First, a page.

Archive for lots of instruments

62. ‘Apple of My Eye’ by Ed Harcourt (2002)

Posted in Uncategorized with tags , , on February 8, 2010 by G.K. Reid

 

Ed Harcourt: working the requisite sideburns, like all good troubadours should.

As some of his fellow men in this countdown (Rufus, Fyfe, R Kelly) can attest, romanticism and postmodernism make for strange bedfellows. To have one’s Keatsian impulses continually tempered by one’s own damned, inescapable self-awareness, in a world where a declaration of love is just as likely to trigger a cringe or an ironic riposte as it is a swoon. ‘Settle down, Keats’, the object of your affection may say derisively, as she rolls her eyes and hits the ‘send’ button on her iPhone. (Do iPhones have send buttons?)

But Harcourt, again like Rufus and (on a good day) Fyfe, excels at playing out this dilemma to the sounds of lushly orchestrated, multi-instrumented pieces of transcendent music. Because while words of love can easily be mocked by some cynical bastard somewhere, it’s much harder to argue against the sound of trumpets and violins and a few well-placed handclaps. Music will never lose its purity. And those high-notes Harcourt hits in the choruses of Apple of My Eye are as pure as they come.

Bonus points: ‘Here Be Monsters’ is one of my favourite winter albums. In that, I listen to it a lot in winter. It’s the musical equivalent of drinking mulled wine by a log fire, with an Old English Sheepdog at your feet. Also, another excellent, funny video:

 

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74. ‘Trains to Brazil’ by Guillemots (2005)

Posted in Uncategorized with tags , on January 12, 2010 by G.K. Reid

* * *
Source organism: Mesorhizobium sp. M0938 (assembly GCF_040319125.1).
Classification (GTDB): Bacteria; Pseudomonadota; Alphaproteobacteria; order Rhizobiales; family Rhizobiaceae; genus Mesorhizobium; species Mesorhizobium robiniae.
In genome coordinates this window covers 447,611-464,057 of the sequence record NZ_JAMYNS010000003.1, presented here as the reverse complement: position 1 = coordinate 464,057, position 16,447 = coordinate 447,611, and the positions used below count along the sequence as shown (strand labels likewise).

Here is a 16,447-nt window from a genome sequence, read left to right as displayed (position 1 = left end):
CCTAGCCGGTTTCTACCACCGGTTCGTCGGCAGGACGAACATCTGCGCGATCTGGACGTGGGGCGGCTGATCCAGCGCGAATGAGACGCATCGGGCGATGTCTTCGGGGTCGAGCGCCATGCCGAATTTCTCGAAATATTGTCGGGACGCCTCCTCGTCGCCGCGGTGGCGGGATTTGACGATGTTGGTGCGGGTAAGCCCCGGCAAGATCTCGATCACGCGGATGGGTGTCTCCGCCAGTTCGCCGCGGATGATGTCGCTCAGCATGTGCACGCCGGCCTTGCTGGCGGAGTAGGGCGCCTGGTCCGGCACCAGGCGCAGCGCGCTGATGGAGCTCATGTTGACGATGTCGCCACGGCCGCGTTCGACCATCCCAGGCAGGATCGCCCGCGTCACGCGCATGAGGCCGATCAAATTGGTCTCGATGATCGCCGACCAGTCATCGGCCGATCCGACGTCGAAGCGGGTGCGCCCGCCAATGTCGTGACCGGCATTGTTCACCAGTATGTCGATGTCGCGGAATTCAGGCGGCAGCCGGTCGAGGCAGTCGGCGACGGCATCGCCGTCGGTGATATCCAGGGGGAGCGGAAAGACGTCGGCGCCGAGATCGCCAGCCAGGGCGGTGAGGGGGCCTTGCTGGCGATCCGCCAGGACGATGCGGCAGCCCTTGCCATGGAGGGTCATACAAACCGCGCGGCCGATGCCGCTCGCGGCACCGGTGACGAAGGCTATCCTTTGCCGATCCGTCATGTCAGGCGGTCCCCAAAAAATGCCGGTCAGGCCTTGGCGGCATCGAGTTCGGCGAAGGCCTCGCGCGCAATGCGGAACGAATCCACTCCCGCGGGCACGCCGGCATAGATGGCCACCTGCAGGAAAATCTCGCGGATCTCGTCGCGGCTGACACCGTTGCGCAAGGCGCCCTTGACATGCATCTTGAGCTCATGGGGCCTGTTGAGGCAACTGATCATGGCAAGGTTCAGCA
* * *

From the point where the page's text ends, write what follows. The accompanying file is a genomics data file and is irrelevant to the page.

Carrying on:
Bit ropey.

An impressive 4-minute opus from a band who seem determined to sell themselves short.  Everything here just works perfectly – the jaunty drumbeat, the saxy interludes, the rousing melody, the vocals pitched somewhere ambiguous between joy and anger, and that simple plea underlying it all: ‘can’t you live and be thankful you’re here?’ 

Bonus points: I saw Fyfe Dangerfield on Never Mind the Buzzcocks once. Seemed like a nice chap.

80. ‘The Opposite of Hallelujah’ by Jens Lekman (2007)

Posted in Uncategorized with tags , , , , on January 12, 2010 by G.K. Reid

How people wave in Sweden.

Turns out that, if it looks like a gay, and it sounds like a gay… it’s probably just a Scandinavian.  Sorry, it’s a tad difficult not to be facetious about Jens Lekman when he skirts so dangerously close to the border of Tweeville so often. In reality, Jens continues the fine Swedish tradition (well… ABBA, right?) of crafting melodic/melancholic pop baubles of the highest quality.  With more than just a touch of the Belle and Sebastians about it, The Opposite of Hallelujah perfectly captures the awkwardness (and, perhaps, futility) in trying to forge heartfelt or meaningful communication with a family member (i.e. someone you fundamentally love but may be completely dissimilar to).

Bonus points: ‘I picked up a seashell to illustrate my homelessness / but a crab crawled out of it, making it useless’ — it may be twee, but it’s certainly a contender for the ‘Best Rhyming Couplet of the Decade Award’

81. ‘Rebellion (Lies)’ by Arcade Fire (2005)

Posted in Uncategorized with tags , , on January 12, 2010 by G.K. Reid

Why so glum? Oh, yeah, all your families are dead.

Not long before this song broke out, I had actually arrived at the conspiracy-theorist suspicion (espoused here) that maybe we humans didn’t actually need to sleep in order to function, and so I spent a week trying to prove this hypothesis by… not sleeping (I am ever the scientist). Conclusion: we do need sleep. Anyway, Win Butler convinces as a man driven by defiant paranoia about the fundamental facts of human life, and Rebellion emanated a sonorous triumphalism that still seems fresh and vital now (even as the band’s shitck has grown ever-so-slightly grating).

Bonus points: I actually prefer ‘Power Out’, which was also released as a single. I just happen to think it works better as an album track. Rebellion has a life of it’s own.